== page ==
Lashway seems to suggest the superior court abused its discretion in granting the motion because it was untimely. But she has made no showing, either at trial or on appeal, that she suffered prejudice based upon her inability to question B.C. about the prior convictions that were older than ten years or how such questioning would have made a difference in the outcome of the case.
¶11 Lashway also argues the superior court did not make any specific determination on the State's Rule 609 motion to preclude the evidence and applied the wrong standards for admissibility. However, the record shows the court considered counsel's arguments regarding the State's motion and appropriately explained the standard it was applying under Rule 609 when the ruling was announced. Thus, the court acted within its discretion in determining that three of B.C.'s prior convictions did not have probative value substantially outweighed by any prejudicial effects. See Ariz. R. Evid. 609(b)(1).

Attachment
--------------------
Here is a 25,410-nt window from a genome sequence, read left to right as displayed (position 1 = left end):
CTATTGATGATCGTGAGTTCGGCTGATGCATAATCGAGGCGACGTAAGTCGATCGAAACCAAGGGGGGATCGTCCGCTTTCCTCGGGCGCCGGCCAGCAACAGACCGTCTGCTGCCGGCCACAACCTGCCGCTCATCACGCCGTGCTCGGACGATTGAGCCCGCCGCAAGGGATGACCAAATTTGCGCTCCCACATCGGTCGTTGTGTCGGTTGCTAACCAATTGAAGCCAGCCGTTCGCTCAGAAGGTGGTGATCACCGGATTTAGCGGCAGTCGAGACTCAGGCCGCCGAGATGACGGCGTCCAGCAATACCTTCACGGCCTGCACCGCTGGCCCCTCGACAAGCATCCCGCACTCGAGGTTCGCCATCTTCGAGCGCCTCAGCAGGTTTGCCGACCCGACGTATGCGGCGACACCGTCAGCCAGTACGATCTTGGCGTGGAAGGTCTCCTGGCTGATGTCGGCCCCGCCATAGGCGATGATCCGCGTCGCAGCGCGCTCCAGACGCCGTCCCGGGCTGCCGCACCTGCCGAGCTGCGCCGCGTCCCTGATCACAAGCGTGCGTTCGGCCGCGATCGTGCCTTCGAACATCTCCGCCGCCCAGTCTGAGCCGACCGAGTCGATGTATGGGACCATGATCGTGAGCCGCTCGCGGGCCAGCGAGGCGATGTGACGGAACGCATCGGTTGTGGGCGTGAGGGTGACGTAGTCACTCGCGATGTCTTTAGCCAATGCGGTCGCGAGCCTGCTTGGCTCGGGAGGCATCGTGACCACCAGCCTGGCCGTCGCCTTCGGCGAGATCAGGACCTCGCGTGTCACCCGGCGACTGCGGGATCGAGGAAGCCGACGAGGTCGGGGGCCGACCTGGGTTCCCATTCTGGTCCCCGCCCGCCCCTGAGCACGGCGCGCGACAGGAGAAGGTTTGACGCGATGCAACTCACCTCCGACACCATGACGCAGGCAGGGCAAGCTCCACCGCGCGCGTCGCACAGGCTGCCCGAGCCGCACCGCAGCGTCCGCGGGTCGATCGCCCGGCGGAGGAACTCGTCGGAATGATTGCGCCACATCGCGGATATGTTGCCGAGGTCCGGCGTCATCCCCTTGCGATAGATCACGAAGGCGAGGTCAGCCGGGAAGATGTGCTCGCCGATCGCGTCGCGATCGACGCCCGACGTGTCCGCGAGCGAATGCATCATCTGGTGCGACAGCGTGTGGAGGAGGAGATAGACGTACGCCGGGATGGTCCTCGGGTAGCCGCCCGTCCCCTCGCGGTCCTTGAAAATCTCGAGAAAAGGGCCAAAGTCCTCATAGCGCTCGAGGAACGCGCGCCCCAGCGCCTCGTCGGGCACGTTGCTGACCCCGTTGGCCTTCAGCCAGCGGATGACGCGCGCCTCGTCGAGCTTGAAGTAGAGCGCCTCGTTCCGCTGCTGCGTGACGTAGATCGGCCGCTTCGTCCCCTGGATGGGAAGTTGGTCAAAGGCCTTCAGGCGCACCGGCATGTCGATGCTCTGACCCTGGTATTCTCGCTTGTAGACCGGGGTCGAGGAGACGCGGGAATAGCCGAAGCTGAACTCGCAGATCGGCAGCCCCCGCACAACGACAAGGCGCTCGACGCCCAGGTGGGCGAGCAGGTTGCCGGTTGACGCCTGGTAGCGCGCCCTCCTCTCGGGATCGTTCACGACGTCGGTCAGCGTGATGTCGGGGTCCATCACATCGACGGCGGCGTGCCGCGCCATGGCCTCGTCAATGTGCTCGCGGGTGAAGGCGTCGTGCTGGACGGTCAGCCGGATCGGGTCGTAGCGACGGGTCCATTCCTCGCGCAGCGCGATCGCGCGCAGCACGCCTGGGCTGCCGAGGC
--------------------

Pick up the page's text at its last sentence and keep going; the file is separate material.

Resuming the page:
Given our conclusion, we need not address Lashway's contention that she provided advance notice to the State of her intent to impeach B.C. with the remote convictions based upon her filing of a Rule 15.1 notice requesting that the State disclose the prior convictions of its witnesses. --------
¶12 Based on the foregoing, we affirm Lashway's convictions and sentences.